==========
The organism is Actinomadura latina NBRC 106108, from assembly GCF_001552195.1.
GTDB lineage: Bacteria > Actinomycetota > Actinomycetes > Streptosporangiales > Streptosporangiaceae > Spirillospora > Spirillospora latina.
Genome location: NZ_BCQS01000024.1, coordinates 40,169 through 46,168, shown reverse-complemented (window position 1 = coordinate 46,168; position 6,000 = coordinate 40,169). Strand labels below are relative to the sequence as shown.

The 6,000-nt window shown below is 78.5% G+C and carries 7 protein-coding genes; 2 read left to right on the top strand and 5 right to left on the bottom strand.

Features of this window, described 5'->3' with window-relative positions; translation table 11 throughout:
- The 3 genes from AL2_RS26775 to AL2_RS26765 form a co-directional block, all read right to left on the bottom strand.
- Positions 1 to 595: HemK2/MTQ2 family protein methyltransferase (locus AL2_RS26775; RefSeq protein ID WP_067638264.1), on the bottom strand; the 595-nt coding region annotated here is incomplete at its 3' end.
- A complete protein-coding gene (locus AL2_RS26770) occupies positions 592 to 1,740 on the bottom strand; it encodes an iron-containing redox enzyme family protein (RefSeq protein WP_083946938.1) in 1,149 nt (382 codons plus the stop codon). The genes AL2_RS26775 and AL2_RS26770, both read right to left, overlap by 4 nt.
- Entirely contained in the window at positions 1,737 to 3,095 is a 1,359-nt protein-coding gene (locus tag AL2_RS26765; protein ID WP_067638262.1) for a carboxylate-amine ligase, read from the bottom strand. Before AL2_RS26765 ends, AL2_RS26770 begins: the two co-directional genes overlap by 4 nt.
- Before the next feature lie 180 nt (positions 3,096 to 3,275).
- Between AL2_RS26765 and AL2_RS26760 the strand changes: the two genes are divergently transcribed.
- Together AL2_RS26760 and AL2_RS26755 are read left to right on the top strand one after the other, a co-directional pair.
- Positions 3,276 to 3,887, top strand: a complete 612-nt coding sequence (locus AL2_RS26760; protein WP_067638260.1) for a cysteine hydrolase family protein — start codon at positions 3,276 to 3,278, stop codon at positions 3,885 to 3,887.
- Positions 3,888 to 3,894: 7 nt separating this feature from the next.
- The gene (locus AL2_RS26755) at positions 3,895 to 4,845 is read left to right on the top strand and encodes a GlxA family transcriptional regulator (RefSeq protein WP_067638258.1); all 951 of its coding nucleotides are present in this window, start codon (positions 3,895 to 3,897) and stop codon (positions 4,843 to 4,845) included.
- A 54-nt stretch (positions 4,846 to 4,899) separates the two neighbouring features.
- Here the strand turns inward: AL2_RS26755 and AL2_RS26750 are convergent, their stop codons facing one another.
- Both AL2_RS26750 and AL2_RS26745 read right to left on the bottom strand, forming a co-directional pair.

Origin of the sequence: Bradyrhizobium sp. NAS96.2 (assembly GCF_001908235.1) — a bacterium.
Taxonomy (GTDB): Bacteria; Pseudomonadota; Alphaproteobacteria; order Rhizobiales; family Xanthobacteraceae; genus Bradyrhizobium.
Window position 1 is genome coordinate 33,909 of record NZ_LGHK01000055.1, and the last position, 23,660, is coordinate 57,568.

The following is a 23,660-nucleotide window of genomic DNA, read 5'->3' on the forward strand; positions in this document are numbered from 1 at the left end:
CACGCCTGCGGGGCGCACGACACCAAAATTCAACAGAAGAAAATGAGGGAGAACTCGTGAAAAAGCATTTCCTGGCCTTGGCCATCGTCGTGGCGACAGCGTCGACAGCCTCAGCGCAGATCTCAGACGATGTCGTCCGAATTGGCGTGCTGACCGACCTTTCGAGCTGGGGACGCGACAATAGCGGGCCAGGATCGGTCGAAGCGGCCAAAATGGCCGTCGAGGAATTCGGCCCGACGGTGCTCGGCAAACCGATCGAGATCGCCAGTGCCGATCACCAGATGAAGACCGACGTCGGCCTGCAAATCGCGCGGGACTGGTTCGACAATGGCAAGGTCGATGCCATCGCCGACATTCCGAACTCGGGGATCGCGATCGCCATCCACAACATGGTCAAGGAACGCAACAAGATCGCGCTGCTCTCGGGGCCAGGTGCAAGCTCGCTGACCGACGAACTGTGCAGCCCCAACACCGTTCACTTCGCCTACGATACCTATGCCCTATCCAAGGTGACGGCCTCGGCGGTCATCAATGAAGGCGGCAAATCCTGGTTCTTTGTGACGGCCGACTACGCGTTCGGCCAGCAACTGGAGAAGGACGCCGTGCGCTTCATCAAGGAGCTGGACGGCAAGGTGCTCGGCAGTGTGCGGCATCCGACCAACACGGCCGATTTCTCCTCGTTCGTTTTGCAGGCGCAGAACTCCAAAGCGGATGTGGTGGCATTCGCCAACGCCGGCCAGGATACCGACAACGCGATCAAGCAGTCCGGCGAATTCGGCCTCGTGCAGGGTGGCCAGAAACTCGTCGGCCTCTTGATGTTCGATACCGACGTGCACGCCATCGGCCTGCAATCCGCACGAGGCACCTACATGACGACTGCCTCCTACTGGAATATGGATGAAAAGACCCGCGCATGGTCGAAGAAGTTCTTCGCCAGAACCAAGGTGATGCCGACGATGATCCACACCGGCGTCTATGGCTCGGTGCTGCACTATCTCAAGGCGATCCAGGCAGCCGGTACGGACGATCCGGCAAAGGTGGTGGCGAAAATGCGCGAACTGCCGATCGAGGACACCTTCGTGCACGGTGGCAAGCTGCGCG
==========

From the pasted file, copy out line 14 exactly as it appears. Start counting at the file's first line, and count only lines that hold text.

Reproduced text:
- Positions 3,888 to 3,894: 7 nt separating this feature from the next.